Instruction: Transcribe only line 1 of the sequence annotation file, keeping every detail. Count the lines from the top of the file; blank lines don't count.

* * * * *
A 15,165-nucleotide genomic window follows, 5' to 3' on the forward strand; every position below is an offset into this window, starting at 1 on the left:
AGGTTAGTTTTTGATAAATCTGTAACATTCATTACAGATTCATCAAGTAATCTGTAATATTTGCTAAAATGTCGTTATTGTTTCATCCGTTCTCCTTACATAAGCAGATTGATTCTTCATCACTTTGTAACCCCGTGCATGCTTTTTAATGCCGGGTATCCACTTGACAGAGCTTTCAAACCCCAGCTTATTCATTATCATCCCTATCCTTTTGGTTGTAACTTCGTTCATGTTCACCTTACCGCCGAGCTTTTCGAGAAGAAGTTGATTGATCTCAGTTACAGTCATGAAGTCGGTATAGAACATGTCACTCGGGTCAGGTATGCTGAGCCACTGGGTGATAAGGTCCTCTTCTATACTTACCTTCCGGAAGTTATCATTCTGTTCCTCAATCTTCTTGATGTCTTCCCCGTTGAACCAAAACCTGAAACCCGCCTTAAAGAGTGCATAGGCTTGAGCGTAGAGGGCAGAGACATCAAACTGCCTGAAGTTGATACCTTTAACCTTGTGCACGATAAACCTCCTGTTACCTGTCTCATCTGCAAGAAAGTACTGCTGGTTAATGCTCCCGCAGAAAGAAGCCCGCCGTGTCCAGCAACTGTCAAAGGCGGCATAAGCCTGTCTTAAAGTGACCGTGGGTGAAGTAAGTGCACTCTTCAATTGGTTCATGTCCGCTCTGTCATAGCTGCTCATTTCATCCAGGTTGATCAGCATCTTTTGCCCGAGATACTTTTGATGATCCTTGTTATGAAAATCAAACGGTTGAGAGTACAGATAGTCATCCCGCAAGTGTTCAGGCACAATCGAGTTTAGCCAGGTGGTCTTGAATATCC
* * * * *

A 15,165-nucleotide genomic window follows, 5' to 3' on the forward strand; every position below is an offset into this window, starting at 1 on the left: